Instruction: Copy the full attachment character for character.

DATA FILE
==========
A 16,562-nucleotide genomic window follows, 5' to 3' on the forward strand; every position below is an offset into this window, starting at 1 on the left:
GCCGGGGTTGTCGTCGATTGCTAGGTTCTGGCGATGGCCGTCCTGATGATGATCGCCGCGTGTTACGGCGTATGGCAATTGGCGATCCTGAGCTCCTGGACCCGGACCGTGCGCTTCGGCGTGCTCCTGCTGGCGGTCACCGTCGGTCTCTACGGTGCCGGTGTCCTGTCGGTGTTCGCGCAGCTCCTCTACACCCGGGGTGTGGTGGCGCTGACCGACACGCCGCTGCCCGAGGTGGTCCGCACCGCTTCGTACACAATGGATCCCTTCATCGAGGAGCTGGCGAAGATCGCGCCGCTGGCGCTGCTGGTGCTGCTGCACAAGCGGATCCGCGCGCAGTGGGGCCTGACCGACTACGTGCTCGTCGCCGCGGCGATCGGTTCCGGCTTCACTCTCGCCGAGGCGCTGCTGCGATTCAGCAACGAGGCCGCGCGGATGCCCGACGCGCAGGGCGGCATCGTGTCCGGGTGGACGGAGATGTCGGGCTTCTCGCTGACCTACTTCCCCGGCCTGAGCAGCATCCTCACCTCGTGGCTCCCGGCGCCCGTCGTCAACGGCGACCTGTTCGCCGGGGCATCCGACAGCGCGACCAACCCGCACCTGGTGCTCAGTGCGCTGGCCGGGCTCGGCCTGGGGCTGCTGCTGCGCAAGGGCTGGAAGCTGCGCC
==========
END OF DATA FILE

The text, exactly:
A 16,562-nucleotide genomic window follows, 5' to 3' on the forward strand; every position below is an offset into this window, starting at 1 on the left:
GCCGGGGTTGTCGTCGATTGCTAGGTTCTGGCGATGGCCGTCCTGATGATGATCGCCGCGTGTTACGGCGTATGGCAATTGGCGATCCTGAGCTCCTGGACCCGGACCGTGCGCTTCGGCGTGCTCCTGCTGGCGGTCACCGTCGGTCTCTACGGTGCCGGTGTCCTGTCGGTGTTCGCGCAGCTCCTCTACACCCGGGGTGTGGTGGCGCTGACCGACACGCCGCTGCCCGAGGTGGTCCGCACCGCTTCGTACACAATGGATCCCTTCATCGAGGAGCTGGCGAAGATCGCGCCGCTGGCGCTGCTGGTGCTGCTGCACAAGCGGATCCGCGCGCAGTGGGGCCTGACCGACTACGTGCTCGTCGCCGCGGCGATCGGTTCCGGCTTCACTCTCGCCGAGGCGCTGCTGCGATTCAGCAACGAGGCCGCGCGGATGCCCGACGCGCAGGGCGGCATCGTGTCCGGGTGGACGGAGATGTCGGGCTTCTCGCTGACCTACTTCCCCGGCCTGAGCAGCATCCTCACCTCGTGGCTCCCGGCGCCCGTCGTCAACGGCGACCTGTTCGCCGGGGCATCCGACAGCGCGACCAACCCGCACCTGGTGCTCAGTGCGCTGGCCGGGCTCGGCCTGGGGCTGCTGCTGCGCAAGGGCTGGAAGCTGCGCC